Tribune News Service

Sports Budget for Friday, May 22, 2020

Updated at 8 a.m. EDT (1200 UTC)

This budget is now available at http://www.TribuneNewsService.com, with direct links to stories and art. See details at the end of the budget.


^A backboard, motorcycles and $560,000 shoes? 'The Last Dance' is over, but the consumer craze for Michael Jordan and the 1990s Bulls continues.<

BKN-LASTDANCE-MERCHANDISE-SPORTSPLUS:TB — "The Last Dance" docuseries aired its final episode on Sunday, but apparently that hasn't slowed the gold rush on Michael Jordan and 1990s Chicago Bulls items.

In fact, in the last few weeks, the appetite for all things Jordan has been building to a crescendo, with auctions setting records and apparel flying off shelves — well, "virtual" shelves in some cases with many areas of the country still under quarantine because of the coronavirus pandemic.

"The Last Dance" effect has rippled across consumer sectors like Jordan's series-winning last shot in the 1998 Finals rocked the NBA world.

1800 by Phil Thompson in Chicago. MOVED



^Michael Cunningham: 'Weird' empty stadiums alter the idea of home advantage<

CUNNINGHAM-COLUMN:AT — Word that the NBA still is considering Walt Disney World as a site for games made me think back to my days covering the NBA summer league in Orlando. The public wasn't invited, so spectators mostly included coaches, NBA front-office types and media. The lack of cheers or jeers made for an emotionally detached experience, more like a high-level pickup game than professional competition.

I get the same feeling watching live sports on TV now. There are no spectators because of the novel coronavirus. I welcome the entertainment, but the circumstances make me feel a strange kind of existential sports angst.

1000 by Michael Cunningham in Atlanta. MOVED


^Chris McCosky: Tigers' Daniel Norris has love-hate relationship with retaliatory pitching<

^BBA-MCCOSKY-COLUMN:DTN—< Thanks to a pandemic-induced furlough last week, I finally got around to reading my friend Danny Knobler's excellent book "Unwritten — Bat Flips, the Fun Police and Baseball's New Future," published by Triumph Books.

Good stuff throughout, but it was the chapters devoted to the unwritten codes about payback and pitcher retaliation that sent me back to a crazy day in Cleveland, Sept. 18, 2016, when Indians starter Trevor Bauer drilled three Tigers — including Ian Kinsler in the head — in the first three innings.

1250 by Chris McCosky in Detroit. MOVED


^Vahe Gregorian: In postseason of epic Royal comebacks, none were more poignant than Edinson Volquez's<

BBA-GREGORIAN-COLUMN:KC — Amid the ongoing pandemonium at Citi Field in the wee hours of Nov. 2, 2015, the embodiment of the most resilient team in Major League Baseball playoff history stood radiant near the pitcher's mound.

That mound had become hallowed ground for Royals pitcher Edinson Volquez, who had used his spikes to subtly etch his father's initials into it.

As he had worked from there hours before, he felt a mystical sense of being looked over himself by a "lot of energy coming from the dirt, from the grass, all the way to your head."

1600 by Vahe Gregorian in Kansas City, Mo. MOVED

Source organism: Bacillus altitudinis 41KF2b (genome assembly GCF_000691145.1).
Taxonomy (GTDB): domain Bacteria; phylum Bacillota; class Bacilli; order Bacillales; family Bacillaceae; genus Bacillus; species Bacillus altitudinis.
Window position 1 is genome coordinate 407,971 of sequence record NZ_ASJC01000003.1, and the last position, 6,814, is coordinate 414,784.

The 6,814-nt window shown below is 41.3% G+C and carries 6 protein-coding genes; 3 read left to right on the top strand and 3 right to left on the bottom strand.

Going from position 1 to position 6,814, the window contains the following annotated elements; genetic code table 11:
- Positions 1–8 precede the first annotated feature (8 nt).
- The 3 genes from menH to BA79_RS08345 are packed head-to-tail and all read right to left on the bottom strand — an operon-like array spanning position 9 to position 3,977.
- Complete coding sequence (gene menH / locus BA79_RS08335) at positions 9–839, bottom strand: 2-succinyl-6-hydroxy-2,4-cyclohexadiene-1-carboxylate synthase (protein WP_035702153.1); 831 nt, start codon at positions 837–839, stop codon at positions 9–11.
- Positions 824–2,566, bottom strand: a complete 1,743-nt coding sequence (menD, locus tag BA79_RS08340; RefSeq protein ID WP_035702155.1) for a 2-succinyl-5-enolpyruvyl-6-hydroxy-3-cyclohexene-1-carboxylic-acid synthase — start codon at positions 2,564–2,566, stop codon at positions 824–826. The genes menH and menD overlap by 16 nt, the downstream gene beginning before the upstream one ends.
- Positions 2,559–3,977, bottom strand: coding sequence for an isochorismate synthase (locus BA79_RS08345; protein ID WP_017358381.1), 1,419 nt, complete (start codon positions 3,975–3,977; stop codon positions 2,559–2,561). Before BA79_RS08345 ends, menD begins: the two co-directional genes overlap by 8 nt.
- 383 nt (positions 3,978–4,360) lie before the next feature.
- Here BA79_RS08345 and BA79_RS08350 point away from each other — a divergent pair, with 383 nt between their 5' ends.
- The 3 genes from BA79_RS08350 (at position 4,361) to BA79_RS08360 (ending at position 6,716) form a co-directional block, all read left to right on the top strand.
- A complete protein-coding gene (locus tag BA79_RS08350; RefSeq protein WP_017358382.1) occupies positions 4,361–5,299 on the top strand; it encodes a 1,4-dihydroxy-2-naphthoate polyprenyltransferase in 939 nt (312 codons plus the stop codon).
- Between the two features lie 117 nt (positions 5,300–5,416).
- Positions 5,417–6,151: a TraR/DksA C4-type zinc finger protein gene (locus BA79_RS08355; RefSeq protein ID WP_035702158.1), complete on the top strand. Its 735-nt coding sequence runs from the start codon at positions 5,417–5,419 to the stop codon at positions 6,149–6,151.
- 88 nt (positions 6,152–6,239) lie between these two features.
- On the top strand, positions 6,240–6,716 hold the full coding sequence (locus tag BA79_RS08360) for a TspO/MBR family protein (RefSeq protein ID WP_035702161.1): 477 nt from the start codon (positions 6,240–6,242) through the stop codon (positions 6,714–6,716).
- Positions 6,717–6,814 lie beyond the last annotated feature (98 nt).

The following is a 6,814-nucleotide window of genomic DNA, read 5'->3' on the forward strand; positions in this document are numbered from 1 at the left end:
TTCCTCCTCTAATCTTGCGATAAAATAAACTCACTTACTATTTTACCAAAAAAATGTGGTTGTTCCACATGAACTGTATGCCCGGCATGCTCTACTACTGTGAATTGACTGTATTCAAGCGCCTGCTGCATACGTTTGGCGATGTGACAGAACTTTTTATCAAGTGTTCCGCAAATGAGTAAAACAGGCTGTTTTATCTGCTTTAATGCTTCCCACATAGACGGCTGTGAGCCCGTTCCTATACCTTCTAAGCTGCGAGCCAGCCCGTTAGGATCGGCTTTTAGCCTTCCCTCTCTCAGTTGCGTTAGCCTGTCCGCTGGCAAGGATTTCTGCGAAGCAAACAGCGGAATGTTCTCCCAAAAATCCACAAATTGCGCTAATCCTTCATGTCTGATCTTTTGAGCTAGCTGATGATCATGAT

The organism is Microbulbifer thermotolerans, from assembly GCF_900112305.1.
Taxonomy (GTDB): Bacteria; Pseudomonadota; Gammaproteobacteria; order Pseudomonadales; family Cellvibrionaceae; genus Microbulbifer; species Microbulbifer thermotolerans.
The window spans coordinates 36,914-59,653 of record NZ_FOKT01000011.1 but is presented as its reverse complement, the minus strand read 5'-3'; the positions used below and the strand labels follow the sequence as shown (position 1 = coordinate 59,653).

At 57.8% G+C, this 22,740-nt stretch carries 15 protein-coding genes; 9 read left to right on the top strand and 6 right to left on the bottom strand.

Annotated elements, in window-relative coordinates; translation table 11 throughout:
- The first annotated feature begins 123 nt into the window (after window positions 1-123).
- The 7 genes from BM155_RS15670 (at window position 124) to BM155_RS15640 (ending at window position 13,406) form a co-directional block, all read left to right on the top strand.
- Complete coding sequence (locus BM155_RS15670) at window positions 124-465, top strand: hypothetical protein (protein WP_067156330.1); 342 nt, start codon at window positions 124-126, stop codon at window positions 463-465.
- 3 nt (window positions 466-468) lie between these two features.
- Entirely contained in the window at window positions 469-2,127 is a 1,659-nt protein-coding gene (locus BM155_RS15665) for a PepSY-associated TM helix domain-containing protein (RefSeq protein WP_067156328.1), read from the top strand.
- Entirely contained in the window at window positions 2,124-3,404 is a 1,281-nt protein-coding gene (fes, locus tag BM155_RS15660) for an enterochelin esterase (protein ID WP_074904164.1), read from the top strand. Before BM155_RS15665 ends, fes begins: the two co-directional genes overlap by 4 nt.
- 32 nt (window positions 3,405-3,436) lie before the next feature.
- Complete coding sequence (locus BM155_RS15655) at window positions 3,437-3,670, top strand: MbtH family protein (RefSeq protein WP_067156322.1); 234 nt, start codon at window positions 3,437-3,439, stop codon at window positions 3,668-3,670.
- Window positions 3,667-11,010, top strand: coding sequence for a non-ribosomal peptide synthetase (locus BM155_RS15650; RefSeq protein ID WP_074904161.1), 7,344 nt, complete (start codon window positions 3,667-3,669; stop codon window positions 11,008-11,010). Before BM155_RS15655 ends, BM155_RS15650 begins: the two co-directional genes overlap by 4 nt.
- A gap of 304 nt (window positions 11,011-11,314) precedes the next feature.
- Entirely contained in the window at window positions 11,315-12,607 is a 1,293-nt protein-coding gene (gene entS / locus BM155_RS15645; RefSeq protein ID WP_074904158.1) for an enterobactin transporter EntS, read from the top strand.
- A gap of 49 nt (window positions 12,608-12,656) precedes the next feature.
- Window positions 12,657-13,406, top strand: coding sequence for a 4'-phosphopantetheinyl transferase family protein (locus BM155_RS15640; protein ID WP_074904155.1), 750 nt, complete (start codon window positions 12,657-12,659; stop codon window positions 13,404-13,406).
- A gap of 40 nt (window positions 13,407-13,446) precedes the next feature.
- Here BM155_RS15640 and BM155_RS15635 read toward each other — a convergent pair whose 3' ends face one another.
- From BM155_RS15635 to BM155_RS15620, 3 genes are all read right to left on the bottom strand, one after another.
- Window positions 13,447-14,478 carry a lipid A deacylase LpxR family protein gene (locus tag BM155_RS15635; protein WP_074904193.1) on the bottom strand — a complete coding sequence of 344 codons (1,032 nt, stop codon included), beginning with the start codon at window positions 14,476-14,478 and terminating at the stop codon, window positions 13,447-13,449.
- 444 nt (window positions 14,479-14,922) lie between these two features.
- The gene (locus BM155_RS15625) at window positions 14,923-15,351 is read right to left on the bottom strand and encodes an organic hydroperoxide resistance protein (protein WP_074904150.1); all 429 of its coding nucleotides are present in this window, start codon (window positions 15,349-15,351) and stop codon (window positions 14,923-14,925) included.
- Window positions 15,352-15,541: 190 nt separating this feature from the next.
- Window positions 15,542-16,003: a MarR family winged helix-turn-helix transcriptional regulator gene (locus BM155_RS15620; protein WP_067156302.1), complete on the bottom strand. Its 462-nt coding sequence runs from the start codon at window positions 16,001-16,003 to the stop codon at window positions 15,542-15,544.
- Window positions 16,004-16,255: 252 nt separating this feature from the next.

^Marcus Hayes: Former Eagles exec, NFL trailblazer John Wooten loves new Rooney Rule and divulges a new twist<

FBN-HAYES-COLUMN:PH — One of the men who spearheaded diversity in the NFL is delighted that the league strengthened its mandate to diversify in the face of regression by requiring teams to interview more outside candidates for top jobs on the sidelines and in the front office. He's also pleased that a scheme collapsed that would reward teams with better draft positions when they hired and retained minority head coaches.

But John Wooten is not satisfied; and, as usual, he's got a better idea, and it's rooted in the basic problem: There are not enough qualified coordinators. So: Incentivize the process.

1450 by Marcus Hayes in Philadelphia. MOVED



^Joe Starkey: Penguins-Canadiens? Sounds great, as does imperfect NHL postseason.<

HKN-STARKEY-COLUMN:PG — First, let's dispense with the notion that 24 teams is unwieldy, unfair, untenable or all of the above.

The NHL is strongly considering a 24-team playoff, which means 80% of the member clubs would be involved. Sounds like a lot — until you realize that when the Penguins won their first Stanley Cup in 1991, a full 76% of the teams (16 of 21) made the playoffs.

When they won it in '92, it was 73% (16 of 22).

It was pretty hard to miss the playoffs for teams in the Original Six, too. Four of six made it every year. After that, it was eight of 12. And so on.

So this isn't new.

700 by Joe Starkey in Pittsburgh. MOVED


^UConn's Kelly (Schumacher) Raimon took a winding path to a WNBA coaching job with the Liberty<

BKL-LIBERTY-RAIMON:HC — Kelly Raimon doesn't consider herself a tech-savvy person, but when her first job in the WNBA required her to master scouting software, there she was, teaching herself through YouTube videos, editing and splicing together scouting reports, even filling in once for the team's video coordinator.

Learning on the fly as she did in that position — development coach and advanced scout with the Chicago Sky — became crucial for Raimon (nee Schumacher), a national champion at UConn who played eight seasons in the WNBA, as she made her way back into basketball following a stint as a professional beach volleyball player.

1150 by Alexa Philippou in Hartford, Conn. MOVED



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